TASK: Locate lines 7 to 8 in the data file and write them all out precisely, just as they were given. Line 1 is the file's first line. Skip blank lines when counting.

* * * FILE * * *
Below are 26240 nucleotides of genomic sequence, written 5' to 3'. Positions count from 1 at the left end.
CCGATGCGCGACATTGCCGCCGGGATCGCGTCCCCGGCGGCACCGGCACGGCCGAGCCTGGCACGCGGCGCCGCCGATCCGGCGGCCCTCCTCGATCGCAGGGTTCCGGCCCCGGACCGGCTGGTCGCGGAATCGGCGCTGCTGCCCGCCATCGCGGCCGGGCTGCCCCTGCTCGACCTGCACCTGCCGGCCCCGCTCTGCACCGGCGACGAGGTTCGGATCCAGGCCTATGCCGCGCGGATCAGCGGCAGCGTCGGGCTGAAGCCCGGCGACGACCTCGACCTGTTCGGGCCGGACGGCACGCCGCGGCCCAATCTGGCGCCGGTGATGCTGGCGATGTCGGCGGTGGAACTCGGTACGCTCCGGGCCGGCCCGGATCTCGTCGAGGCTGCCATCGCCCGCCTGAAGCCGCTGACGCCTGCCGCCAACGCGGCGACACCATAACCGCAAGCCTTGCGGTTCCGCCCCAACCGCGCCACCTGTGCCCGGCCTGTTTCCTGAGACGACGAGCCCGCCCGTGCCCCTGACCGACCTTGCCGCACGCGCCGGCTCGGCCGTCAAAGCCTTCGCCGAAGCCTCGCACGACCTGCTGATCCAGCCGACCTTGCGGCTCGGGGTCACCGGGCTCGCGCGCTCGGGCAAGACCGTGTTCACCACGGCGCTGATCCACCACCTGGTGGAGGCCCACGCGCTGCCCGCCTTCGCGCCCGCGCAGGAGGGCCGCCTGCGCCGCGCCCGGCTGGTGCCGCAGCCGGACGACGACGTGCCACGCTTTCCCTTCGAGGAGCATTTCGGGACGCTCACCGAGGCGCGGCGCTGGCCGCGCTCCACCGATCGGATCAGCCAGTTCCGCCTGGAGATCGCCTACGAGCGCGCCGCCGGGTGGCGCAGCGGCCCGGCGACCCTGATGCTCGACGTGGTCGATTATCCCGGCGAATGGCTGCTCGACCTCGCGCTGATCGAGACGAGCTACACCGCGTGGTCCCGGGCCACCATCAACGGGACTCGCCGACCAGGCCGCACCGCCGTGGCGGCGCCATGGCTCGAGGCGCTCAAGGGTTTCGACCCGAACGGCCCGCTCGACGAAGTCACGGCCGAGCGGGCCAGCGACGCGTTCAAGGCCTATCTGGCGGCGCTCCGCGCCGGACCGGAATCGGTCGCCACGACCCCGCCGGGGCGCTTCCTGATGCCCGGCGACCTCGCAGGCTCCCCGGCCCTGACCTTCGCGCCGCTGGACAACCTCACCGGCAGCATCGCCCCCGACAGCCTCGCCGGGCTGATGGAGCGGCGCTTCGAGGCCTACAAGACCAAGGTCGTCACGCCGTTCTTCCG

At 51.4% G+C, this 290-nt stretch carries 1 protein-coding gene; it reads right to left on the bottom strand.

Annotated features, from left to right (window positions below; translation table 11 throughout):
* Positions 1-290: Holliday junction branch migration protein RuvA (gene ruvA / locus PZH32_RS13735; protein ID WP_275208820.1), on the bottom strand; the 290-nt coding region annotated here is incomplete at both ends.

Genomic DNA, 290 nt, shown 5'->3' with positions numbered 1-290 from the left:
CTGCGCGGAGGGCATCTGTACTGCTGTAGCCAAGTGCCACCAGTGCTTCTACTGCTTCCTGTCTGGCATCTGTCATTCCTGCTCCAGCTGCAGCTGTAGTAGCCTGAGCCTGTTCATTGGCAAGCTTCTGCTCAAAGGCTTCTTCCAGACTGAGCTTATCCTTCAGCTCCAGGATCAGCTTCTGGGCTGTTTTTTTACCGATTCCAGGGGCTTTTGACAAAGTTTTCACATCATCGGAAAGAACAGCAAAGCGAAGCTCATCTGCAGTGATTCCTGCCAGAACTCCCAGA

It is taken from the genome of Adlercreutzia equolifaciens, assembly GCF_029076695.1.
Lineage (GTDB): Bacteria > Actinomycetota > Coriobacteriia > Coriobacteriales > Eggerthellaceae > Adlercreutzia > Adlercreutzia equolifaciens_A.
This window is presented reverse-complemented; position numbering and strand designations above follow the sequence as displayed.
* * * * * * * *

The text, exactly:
CTGCGCGGAGGGCATCTGTACTGCTGTAGCCAAGTGCCACCAGTGCTTCTACTGCTTCCTGTCTGGCATCTGTCATTCCTGCTCCAGCTGCAGCTGTAGTAGCCTGAGCCTGTTCATTGGCAAGCTTCTGCTCAAAGGCTTCTTCCAGACTGAGCTTATCCTTCAGCTCCAGGATCAGCTTCTGGGCTGTTTTTTTACCGATTCCAGGGGCTTTTGACAAAGTTTTCACATCATCGGAAAGAACAGCAAAGCGAAGCTCATCTGCAGTGATTCCTGCCAGAACTCCCAGA

It is taken from the genome of Adlercreutzia equolifaciens, assembly GCF_029076695.1.